"safe" piston single-engine planes

ozone

Well-Known Member
So, I was perusing the NTSB website last night and I began to wonder: is there any correlation between number of accidents reported for a class of plane and its safety. For example, cirrus (all models) has about 12 pages of accidents listed (since it became a full-scale commercial enterprise), with around 80 fatalities. Diamond (all models, including gliders) has 6 pages since inception in 1995 with around 10-12 fatalities. Then there is Cessna (just looked at 172 models from 1995 to present)..232 pages for about 2000 accidents....didnt bother to count fatalities.

Trends i noticed:
1. most accidents were pilot-error (VFR pilot into IMC, takeoff stalls, hitting things attached to the ground, etc).

2. Alarmingly, I noticed that cirrus had a not-too-small number of front gear failures that were described as due to "inadequate welding" by the NTSB. More alarming: one of their test pilots died due to poor alignment of the ailerons relative to the wing...so it got stuck. AND, the pilot had no training to be a test pilot in either a military or civilian test-pilot school (?).

3. Diamond had 3-6 accidents due to "engine failure for unknown reasons"...most described by the pilots as 'i tried to give it more gas, but nothing happened' or 'i tried the pump, the auxiliary pump, etc...and nothing happened' Interestingly, diamond has seemed to use several different engine manufacturers along the way (rotax, continental, lycoming etc)

4. Cessna: in the first few pages, I found only one or two equipment failures...everything else was pilot error.

So, is this any way to look at the "safety" of an airplane, or am I off-base if I am going to think about buying/leasing/renting some day?

...And another thing: for the moment if we assume that one way to evaluate safety would be mechanical failure per number of planes in a particular model/brand....how would one find out how many of a particular model/brand are floating around the GA community in the USA? How many diamond DA40's are there total in the USA for example?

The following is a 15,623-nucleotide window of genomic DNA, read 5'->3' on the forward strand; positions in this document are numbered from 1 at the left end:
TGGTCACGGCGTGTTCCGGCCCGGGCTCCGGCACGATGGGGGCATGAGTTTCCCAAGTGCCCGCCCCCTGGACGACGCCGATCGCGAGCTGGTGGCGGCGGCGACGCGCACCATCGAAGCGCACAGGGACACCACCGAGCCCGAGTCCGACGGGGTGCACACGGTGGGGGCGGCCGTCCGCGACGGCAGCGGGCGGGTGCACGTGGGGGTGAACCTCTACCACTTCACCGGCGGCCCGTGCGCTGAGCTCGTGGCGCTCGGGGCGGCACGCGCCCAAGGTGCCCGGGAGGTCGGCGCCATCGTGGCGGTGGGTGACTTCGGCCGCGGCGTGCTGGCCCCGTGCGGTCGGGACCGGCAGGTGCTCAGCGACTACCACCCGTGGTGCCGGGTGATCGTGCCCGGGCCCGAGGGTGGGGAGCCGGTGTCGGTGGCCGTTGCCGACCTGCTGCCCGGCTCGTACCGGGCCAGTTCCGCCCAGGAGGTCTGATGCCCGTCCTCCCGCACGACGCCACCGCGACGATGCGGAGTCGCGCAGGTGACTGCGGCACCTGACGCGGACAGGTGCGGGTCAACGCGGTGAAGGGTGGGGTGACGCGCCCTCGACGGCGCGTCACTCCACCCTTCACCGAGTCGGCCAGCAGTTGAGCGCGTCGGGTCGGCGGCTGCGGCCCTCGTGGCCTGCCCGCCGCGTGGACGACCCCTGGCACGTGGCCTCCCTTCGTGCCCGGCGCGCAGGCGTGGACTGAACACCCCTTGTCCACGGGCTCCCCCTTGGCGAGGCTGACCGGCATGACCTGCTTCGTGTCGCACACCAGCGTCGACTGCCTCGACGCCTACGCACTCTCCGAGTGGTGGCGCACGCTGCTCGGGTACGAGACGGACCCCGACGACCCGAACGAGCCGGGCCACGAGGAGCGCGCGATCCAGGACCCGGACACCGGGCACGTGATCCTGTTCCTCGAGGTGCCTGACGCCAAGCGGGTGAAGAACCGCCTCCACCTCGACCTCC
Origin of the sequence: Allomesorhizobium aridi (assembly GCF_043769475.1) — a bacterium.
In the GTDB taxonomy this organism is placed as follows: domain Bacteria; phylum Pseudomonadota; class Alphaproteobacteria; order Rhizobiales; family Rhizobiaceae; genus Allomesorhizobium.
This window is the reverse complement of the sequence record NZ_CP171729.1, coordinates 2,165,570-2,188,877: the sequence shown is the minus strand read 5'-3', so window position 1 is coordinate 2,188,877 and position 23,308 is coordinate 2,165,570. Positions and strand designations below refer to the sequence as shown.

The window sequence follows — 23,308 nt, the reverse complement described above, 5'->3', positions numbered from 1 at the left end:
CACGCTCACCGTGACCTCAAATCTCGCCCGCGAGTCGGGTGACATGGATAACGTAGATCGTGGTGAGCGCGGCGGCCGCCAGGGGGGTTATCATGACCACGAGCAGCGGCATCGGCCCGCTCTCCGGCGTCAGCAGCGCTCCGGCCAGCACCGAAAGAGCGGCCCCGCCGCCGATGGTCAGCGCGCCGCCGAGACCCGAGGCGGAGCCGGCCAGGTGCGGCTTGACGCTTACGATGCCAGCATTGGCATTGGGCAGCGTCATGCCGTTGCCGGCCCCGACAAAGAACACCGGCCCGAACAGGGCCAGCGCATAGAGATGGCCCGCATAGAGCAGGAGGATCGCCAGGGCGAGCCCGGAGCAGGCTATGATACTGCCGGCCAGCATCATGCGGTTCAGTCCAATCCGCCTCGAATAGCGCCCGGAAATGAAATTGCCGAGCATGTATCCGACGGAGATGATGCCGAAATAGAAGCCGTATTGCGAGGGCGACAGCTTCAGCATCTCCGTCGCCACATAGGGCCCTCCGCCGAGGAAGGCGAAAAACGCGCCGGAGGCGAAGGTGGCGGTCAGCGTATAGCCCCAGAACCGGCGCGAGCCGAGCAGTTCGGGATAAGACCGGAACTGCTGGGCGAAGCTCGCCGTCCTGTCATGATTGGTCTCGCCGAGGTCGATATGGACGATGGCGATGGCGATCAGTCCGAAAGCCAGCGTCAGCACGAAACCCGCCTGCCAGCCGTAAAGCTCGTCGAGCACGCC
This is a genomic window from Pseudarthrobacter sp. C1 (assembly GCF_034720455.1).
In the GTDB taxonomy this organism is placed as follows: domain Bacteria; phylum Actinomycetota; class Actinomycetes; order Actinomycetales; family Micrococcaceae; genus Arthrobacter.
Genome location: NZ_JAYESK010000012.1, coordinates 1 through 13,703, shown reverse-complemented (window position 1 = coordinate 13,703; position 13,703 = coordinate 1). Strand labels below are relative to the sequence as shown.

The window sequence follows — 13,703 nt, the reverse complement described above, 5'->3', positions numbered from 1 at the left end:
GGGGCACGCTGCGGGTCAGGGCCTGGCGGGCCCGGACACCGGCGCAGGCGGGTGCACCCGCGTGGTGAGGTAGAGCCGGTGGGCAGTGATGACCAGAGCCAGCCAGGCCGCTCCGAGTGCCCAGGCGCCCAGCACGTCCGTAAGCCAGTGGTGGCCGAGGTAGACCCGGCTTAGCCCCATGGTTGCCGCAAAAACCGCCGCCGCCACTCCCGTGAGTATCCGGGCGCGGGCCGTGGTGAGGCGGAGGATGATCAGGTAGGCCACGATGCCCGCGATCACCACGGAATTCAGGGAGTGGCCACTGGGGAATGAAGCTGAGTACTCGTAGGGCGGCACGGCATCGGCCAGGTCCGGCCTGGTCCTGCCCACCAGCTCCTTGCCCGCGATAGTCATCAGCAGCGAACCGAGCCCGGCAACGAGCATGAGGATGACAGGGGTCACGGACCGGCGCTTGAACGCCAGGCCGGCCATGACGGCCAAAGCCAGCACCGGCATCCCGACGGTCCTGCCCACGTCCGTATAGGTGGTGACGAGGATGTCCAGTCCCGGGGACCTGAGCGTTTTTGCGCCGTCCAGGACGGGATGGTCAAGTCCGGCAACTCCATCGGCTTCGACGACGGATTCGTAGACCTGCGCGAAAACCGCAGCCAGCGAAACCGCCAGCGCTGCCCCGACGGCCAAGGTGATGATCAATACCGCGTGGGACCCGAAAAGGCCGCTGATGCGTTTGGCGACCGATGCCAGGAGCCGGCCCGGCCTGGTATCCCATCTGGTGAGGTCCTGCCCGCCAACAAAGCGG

cool92092

Well-Known Member
Re: "safe" piston sinlge-engine planes

correlation !== causality. there are more Cessna accidents because there is an exponentially greater amount of Cessna a/c flying out there than cirrus etc.

On a side note, i was told that the Cirrus has to be equipped with the ballistic parachute because it cannot recover from an incipient spin. Does anyone have any factual info on this? i hate living my life not knowing if this is just an old wives tale.
 

twotwowoo

New Member
Re: "safe" piston sinlge-engine planes

Safety has a lot more to do with the pilot than the aircraft. Any airplane can be dangerous if it has an unsafe pilot behind the controls. A sound maintenance program, and good preflight and postflight checks should eliminate most mechanical issues.

As for the Cirrus: I used to fly it and it's as safe as any other aircraft. I would imagine most of the nosegear failures occur from flat landings. As for the chute, it's true that the Cirrus cannot consistently recover from spins/incipient spins, so the chute was added for certification purposes. That doesn't mean that the Cirrus can't recover from a spin, but only that it can't be consistently demonstrated to do so. During my Cirrus training at WMU, I was always told to (altitude permitting) try the standard PARE method of recovery before pulling the chute.